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"... AND THE EVIL DAYS CAME that Queen Eliana had foreseen," Ailia recited, spreading her arms in a wide sweeping gesture. "Modrian, still prisoned in the Pit, commanded his servants to assail the world on his behalf. The evil spirit Azarah obeyed, snatching stars from out of their places in the heavens, and casting them down upon the Earth below. Some lands were burned, and others drowned in the sea, and the moon's face was marred and darkness fell over all the world. Even the blessed isle of Trynisia did not escape the day of destruction. Then those Elei who still lived fled the ruin of their realm: some went to dwell in Eldimia, the land of the goddess of the Morning Star, that lies beyond the world's end; and others went to live in the mortal lands, where in time their race dwindled and died. And so the Elei have all vanished from the world. But their sorceress-queen promised them long ago that the triumph of their enemy would not last forever. The Fairfolk who fled to Eldimia shall return again, and their ancient Commonwealth be restored, when the Tryna Lia comes to rule the Earth."
She and the village children were-or rather, should have been-gathering kindling in the thin belt of woodland that Ailia had named the Enchanted Forest. Most of Great Island's timber had been felled in bygone ages for firewood and lumber, leaving behind only forlorn and isolated copses like this one. Its wind-worn trees bowed inland, and huddled together as if for shelter. Yet as Ailia told the story, the little wood was altered in the eyes of her listeners: its stunted trees seemed to grow taller, the green shade beneath them deeper. And Ailia too was transformed as she spoke, becoming in turn each character she described. Standing straight and regal before them, she seemed, in the dim otherworldly light that was half of her making, to become the Faerie Queen Eliana; and when she spoke of Modrian the Fiend her voice became a hissing whisper, and her audience grew pale and still.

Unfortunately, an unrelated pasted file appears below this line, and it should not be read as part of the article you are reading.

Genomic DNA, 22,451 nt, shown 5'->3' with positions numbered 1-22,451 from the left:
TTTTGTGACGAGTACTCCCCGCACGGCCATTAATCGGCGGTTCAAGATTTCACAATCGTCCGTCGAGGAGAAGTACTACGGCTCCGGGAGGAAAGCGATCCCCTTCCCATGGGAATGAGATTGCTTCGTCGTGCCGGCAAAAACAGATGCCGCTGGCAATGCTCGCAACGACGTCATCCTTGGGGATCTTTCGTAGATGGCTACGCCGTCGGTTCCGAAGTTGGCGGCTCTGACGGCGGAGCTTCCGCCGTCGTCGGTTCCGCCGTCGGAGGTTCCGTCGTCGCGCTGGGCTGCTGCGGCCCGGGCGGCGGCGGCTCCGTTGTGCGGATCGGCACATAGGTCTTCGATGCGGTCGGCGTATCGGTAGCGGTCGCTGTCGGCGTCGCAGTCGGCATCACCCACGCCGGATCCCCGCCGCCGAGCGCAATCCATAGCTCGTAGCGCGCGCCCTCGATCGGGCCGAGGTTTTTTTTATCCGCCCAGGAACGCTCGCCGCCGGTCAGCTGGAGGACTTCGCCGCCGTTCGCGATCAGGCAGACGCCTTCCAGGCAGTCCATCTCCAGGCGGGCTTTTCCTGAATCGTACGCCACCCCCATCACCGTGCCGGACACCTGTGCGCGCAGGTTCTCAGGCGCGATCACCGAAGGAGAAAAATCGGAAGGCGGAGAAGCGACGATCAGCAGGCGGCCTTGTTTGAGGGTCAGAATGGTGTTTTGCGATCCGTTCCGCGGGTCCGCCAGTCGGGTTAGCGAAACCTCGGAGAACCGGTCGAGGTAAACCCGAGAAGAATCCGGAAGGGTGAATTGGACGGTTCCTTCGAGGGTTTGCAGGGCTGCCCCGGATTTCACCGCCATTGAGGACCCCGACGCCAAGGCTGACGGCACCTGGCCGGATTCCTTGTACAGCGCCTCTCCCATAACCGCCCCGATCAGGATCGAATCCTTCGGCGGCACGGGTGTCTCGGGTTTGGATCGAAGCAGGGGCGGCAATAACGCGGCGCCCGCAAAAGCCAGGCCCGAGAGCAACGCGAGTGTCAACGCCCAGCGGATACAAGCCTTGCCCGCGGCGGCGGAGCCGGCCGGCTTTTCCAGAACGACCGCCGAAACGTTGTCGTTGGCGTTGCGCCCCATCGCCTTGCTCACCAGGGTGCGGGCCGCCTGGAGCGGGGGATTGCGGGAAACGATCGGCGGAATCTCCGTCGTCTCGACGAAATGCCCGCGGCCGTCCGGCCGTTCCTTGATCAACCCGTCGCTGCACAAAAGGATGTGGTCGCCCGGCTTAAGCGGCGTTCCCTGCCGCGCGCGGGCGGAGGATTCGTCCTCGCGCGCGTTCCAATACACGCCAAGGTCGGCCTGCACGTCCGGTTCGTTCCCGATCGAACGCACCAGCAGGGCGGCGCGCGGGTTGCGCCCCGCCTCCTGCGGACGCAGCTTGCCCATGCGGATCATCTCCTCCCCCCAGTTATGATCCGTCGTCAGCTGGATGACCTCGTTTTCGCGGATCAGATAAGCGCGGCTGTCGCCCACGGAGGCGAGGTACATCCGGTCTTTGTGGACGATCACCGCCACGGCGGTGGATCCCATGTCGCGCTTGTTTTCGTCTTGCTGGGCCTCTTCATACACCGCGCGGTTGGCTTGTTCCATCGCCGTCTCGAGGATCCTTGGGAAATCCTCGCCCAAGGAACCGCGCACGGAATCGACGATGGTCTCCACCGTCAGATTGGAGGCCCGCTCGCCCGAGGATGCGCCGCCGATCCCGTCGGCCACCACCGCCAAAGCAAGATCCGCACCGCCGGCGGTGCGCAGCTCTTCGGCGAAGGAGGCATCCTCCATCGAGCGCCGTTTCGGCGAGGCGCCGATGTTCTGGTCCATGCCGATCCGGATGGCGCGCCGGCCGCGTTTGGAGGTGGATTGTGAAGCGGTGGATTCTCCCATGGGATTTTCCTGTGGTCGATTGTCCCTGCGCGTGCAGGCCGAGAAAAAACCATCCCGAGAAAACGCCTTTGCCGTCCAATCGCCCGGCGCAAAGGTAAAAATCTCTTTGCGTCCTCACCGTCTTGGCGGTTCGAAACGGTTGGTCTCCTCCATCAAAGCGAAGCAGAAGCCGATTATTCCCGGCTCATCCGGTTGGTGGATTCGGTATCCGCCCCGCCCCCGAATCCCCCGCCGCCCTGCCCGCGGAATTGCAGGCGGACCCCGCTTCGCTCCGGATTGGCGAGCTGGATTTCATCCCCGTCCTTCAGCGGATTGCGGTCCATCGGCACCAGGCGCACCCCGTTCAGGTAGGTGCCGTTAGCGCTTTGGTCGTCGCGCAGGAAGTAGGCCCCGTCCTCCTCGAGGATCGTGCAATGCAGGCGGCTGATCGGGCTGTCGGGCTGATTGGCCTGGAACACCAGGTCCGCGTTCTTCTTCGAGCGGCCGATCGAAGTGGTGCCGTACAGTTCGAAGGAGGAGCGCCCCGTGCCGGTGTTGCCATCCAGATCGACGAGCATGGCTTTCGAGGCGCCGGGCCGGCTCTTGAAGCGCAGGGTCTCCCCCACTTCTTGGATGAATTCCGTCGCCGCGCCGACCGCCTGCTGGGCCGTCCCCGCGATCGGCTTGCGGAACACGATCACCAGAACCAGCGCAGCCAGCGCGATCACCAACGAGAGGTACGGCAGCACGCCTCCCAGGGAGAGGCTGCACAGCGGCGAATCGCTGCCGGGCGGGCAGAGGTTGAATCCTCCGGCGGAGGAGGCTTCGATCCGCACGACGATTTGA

It had been Ailia's intention to ease the tedium of their task by telling stories. But as soon as she began the tale both she and the children completely forgot the kindling. They saw only the Fairfolk and their sacred gem, and the holy city on its mountaintop, and the fiery rain of falling stars. When at last she finished they all sat in silence for a while. The spell was lifted, and the children saw before them only a girl who looked slightly younger than her seventeen years, slender and of medium height. Her clothing was as plain as theirs, a white linen blouse under a tight-laced brown bodice and skirt, with a frayed old apron tied at her waist. Yet still there was something different about Ailia, something that was not quite like other people. Perhaps it was her eyes: they were so very large, with irises that in the shade seemed dark gray but in the sunlight showed a purplish cast, the color of the small pieces of amethyst the children sometimes found lying among the rocks. The hair that fell loose about her back and shoulders was oddly changeful too. Under the trees it was fawn-colored, and seemed dark in contrast with the pallor of her face; but when she stepped out of the shadows, the sun, streaming through the nebulous outer layer of flyaway hairs, made it look almost like spun gold.
The youngest child in the group was the first to find her voice again. "Tell us another story, Ailia! Tell us about the time the Stone was stolen," she begged, fastening doe-brown eyes on the storyteller.
Ailia raised her left arm and pointed to the southeast, where the slate-blue sea showed in narrow panels between the tree trunks. "Once upon a time, in the days when Trynisia still prospered, there was a king in far-off Zimboura whose name was Gurusha, and it was said that his father was an evil demon in mortal guise. He commanded the Zimbouran people to worship a god called Valdur, who demanded terrible sacrifices, and all the while he plotted the end of the Commonwealth. Every new-knighted Paladin in Maurainia had to make a sea voyage to Trynisia, to pray in the Temple of Heaven before the Star Stone; and so Gurusha dispatched a group of warriors to steal the holy gem away. They entered the temple by stealth, disguised as pilgrims, and seized the Stone and slew the knights who guarded it. Fleeing back to Zimboura, they presented the Star Stone to King Gurusha, who placed it on the forehead of the idol of Valdur."